Tuesday, April 5, 2011

We Bought It (And It Makes Me SICK)

From Foreign Policy:
"Having scratched and clawed to get themselves on the inside, the people who run our foreign policy are not likely to counsel restraint, or to suggest that the United States and the rest of the world might be better off if Washington did a bit less. After all, what's the point of being a big shot in Washington if you can't use all that power to try to mold the world to your liking?  
Compared with most Americans, this is a wealthy, privileged, highly educated group of people and most of them are personally insulated from the consequences of the policies they advocate (i.e., with a few exceptions, their kids don't serve in the military...). Advocates of intervention are unlikely to suffer severe financial reverses or face long-term career penalties if some foreign war goes badly; they'll just go back to the same think-tank sinecures when their term of service is over.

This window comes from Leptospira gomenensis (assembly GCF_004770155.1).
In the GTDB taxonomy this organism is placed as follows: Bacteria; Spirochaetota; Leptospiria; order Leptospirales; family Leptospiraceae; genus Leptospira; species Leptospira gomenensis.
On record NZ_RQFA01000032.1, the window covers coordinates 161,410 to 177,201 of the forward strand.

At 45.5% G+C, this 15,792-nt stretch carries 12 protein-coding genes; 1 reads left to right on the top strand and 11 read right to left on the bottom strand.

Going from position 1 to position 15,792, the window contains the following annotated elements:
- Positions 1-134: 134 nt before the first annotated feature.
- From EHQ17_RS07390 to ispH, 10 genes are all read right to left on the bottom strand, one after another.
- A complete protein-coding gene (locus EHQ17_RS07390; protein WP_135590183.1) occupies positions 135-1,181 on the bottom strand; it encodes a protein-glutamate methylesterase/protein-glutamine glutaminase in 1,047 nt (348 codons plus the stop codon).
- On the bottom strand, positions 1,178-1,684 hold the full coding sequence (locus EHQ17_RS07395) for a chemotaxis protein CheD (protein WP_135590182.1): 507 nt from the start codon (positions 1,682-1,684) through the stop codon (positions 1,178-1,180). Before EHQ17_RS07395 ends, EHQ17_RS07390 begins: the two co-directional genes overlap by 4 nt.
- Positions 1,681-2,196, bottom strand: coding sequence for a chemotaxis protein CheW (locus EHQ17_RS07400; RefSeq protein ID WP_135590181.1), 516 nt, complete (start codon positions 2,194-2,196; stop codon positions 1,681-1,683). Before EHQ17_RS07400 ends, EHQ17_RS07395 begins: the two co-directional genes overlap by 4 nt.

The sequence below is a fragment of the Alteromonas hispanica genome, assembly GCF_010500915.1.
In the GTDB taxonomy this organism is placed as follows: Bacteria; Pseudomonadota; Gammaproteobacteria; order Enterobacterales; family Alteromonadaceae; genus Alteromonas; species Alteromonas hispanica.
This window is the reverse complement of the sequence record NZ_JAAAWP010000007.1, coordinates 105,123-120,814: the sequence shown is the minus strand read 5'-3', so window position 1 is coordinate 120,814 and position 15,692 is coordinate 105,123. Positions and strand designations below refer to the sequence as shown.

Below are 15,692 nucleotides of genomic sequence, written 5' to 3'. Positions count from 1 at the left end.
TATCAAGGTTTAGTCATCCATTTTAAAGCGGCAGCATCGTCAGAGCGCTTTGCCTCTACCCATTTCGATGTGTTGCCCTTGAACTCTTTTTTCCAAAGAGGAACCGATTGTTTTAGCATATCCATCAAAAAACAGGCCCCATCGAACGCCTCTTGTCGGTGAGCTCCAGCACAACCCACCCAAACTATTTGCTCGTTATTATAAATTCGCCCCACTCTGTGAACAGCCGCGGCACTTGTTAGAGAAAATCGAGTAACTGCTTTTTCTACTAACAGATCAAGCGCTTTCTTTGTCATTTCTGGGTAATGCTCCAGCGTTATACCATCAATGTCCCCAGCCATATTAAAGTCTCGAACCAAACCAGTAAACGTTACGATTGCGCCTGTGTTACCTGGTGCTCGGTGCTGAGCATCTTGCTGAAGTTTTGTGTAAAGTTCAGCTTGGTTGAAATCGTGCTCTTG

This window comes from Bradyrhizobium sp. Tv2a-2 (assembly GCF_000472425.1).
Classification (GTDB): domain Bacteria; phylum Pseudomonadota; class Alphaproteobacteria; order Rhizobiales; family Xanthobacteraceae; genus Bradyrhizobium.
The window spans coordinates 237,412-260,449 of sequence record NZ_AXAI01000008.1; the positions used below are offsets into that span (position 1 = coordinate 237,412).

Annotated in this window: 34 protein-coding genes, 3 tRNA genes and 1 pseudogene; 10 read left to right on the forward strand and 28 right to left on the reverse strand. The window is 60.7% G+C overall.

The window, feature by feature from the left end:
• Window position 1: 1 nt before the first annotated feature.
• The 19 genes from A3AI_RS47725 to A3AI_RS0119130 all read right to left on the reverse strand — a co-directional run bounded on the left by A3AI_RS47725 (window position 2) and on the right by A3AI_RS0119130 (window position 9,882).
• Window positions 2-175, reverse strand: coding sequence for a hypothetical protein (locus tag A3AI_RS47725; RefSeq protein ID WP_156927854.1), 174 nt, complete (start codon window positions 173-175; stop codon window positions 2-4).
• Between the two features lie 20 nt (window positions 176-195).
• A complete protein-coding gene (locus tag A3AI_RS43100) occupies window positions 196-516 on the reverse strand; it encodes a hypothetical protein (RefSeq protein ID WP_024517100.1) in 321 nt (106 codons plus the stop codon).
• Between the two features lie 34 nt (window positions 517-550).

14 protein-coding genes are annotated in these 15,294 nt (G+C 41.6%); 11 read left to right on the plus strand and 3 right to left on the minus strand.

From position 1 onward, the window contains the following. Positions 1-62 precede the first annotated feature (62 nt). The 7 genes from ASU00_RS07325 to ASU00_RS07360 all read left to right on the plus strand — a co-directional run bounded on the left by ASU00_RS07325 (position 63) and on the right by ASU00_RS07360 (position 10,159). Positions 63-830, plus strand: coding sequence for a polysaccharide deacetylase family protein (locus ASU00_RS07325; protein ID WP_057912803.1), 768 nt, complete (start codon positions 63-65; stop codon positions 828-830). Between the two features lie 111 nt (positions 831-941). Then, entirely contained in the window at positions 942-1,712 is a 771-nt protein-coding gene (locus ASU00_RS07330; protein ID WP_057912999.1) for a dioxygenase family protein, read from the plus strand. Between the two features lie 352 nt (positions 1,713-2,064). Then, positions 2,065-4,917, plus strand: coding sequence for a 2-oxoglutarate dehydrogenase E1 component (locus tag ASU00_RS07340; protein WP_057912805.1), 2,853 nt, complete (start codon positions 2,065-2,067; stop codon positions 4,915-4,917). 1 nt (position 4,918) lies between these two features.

By the way, lurking underneath the Establishment consensus on foreign-policy activism is the most successful Jedi mind trick that the American right ever pulled. Since the mid-1960s, American conservatism has waged a relentless and successful campaign to convince U.S. voters that it is wasteful, foolish, and stupid to pay taxes to support domestic programs here at home, but it is our patriotic duty to pay taxes to support a military establishment that costs more than all other militaries put together and that is used not to defend American soil but to fight wars mostly on behalf of other people. In other words, Americans became convinced that it was wrong to spend tax revenues on things that would help their fellow citizens (like good schools, health care, roads, and bridges, high-speed rail, etc.), but it was perfectly OK to tax Americans (though of course not the richest Americans) and spend the money on foreign warsAnd we bought it. Moreover, there doesn't seem to be an effective mechanism to force the president to actually face and confront the trade-offs between the money he spends on optional wars and the domestic programs that eventually have to be cut back home. "